Zoolander No. 2
Music Composed By: Theodore Shapiro
Distributed by: Lakeshore Records
Reviewed by Melissa Minners
Fifteen years after the original film aired in 2001, Ben Stiller brings us Zoolander No 2, a comedy that takes itself way to seriously. Ben Stiller stars as Derek Zoolander, a former model who has lost everything and everyone he ever cared about. Owen Wilson is Hansel McDonald an old friend of Zoolander's who finds himself reunited with his modeling buddy by Fashion Interpol Agent Valentina Valencia (Penelope Cruz). It seems that someone is killing off the world's pop singers and posing them to mirror Zoolander's "Blue Steel" look. Can they discover the identity of the killer in time?
The score of Zoolander No. 2 was created by American composer Theodore Shapiro. While earning a degree in music at Brown University, Shapiro wrote a musical about a cryogenically frozen head and played in a neo-disco band called God. He received a Masters in Composition at Julliard. Shortly after receiving his Masters, Shapiro went on to compose music for film and concert halls. Some examples of his work include the scores of Girlfight, Heist, Old School, Marley & Me, The Devil Wears Prada and St. Vincent. This is not Shapiro's first time working with director Ben Stiller as he has created the musical score for such Stiller films as Tropic Thunder, Dodgeball and The Secret Life of Walter Mitty.
As with Tropic Thunder, Theodore Shapiro chose not to create a comedic score for Zoolander No. 2. As Shapiro explains, "At its heart, Zoolander No 2 is an epic mystery. The movie starts with the question, ‘Who is killing the world’s biggest pop stars?’ and continues on a dark journey into the depraved madness that lies at the heart of the fashion world. The director Ben Stiller and I knew that such an epic journey required a score to match. I always favor a very serious approach to scoring comedies, and Ben, who is the film’s star as well as its director, shares that approach completely. We really only talk about the music in terms of storytelling, never about jokes. The film’s comedy always comes out in contrast to the seriousness of the music’s tone."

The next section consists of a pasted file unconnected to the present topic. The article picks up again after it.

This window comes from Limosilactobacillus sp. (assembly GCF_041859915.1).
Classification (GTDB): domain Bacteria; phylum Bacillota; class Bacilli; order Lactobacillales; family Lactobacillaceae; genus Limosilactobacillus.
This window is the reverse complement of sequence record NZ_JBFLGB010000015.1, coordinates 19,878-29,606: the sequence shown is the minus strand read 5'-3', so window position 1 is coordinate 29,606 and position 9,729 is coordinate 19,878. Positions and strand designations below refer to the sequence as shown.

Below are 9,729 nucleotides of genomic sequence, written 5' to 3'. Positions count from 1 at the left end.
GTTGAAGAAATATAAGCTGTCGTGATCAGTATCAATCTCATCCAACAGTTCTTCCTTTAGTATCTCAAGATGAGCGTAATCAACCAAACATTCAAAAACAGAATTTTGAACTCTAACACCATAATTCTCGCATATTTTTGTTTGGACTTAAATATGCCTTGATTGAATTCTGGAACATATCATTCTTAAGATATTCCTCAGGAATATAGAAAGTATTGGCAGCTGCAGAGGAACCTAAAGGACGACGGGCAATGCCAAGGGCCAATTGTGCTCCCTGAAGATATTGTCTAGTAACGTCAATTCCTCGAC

Thus the music of Zoolander No. 2 is rather dramatic and action-packed featuring a large brass section, a choir and percussion. As the story delves deeper into the mystery and our characters come closer to discovering the truth, the percussion increases, offering up some more drama. Thus we have a score that doesn't match the comedic styling of the film. I often find that this contrast helps to make those scenes funnier than when paired with lighthearted comedic music. As a stand alone album, Zoolander No. 2 is action and intrigue at its best, allowing the listener to imagine in his or her own mind's eye what is taking place in the scene the score was created for. Shapiro has done it again and Zoolander No. 2 is a soundtrack well worth the listen.